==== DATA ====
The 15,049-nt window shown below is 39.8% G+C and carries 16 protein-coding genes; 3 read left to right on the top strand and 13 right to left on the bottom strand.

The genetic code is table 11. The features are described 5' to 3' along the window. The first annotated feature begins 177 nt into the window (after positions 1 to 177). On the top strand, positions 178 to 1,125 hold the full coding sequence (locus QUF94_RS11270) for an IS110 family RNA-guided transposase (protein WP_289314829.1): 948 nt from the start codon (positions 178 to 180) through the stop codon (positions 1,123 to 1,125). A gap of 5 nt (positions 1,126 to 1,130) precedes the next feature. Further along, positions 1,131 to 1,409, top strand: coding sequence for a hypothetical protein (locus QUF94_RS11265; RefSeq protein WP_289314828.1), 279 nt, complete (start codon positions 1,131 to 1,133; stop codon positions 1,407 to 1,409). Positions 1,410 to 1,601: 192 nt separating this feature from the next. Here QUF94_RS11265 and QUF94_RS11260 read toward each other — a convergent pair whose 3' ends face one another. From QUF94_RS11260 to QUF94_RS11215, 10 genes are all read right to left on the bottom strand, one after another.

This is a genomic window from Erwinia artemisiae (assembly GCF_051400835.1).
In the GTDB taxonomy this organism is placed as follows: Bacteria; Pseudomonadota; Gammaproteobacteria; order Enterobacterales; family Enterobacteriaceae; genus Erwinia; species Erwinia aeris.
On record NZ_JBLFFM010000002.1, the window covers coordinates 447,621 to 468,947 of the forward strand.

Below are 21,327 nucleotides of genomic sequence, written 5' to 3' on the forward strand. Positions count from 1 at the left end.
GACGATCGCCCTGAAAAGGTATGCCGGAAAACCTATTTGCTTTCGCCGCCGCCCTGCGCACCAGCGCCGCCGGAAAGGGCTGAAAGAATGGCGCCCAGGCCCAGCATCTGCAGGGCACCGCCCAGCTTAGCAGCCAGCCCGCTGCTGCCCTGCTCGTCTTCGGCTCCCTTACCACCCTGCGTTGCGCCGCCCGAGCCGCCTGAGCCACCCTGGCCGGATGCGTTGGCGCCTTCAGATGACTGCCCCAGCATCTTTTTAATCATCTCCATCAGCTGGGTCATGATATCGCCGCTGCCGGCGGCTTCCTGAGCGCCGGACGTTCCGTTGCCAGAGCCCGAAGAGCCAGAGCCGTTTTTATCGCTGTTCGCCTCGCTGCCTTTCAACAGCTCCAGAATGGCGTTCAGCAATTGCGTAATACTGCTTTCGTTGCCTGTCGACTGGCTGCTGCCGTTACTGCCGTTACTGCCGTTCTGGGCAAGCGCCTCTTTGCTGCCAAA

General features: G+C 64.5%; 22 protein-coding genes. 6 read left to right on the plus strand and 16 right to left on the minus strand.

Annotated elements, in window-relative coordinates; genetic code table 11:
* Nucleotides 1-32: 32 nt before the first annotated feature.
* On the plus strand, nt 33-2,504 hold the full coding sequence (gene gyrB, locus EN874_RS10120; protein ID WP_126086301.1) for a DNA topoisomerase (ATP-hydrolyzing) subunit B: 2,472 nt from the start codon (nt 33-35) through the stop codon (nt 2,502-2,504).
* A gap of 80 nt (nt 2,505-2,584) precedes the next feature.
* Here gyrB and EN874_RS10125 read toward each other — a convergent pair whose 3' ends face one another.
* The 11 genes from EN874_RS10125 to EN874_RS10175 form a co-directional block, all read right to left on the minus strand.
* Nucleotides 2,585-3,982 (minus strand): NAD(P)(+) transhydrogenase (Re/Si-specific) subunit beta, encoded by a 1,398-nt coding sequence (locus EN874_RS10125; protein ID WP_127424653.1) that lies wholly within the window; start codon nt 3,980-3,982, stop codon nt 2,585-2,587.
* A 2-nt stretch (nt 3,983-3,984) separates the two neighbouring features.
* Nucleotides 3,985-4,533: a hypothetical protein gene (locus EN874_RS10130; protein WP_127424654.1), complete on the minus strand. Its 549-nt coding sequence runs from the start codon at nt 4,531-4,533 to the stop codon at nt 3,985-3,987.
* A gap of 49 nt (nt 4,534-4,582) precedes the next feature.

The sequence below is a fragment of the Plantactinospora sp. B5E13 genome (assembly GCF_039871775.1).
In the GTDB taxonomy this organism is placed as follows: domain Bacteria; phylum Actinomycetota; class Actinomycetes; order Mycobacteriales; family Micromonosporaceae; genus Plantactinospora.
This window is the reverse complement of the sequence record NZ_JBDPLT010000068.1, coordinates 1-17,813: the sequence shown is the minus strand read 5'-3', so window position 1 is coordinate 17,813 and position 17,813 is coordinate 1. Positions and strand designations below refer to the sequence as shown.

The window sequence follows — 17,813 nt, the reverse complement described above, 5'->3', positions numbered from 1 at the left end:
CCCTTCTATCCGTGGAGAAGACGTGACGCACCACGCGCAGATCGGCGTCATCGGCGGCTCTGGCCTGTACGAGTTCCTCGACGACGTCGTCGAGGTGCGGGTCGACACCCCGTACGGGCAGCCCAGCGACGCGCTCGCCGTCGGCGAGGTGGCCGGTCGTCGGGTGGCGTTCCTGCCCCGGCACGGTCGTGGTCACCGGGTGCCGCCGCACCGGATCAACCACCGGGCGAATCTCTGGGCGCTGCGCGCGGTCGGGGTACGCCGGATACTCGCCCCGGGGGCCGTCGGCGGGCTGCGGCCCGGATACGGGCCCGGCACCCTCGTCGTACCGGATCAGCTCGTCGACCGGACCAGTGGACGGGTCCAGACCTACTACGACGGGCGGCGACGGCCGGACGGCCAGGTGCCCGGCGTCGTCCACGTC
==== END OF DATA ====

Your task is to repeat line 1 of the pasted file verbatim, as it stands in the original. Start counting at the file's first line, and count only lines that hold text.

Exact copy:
The 15,049-nt window shown below is 39.8% G+C and carries 16 protein-coding genes; 3 read left to right on the top strand and 13 right to left on the bottom strand.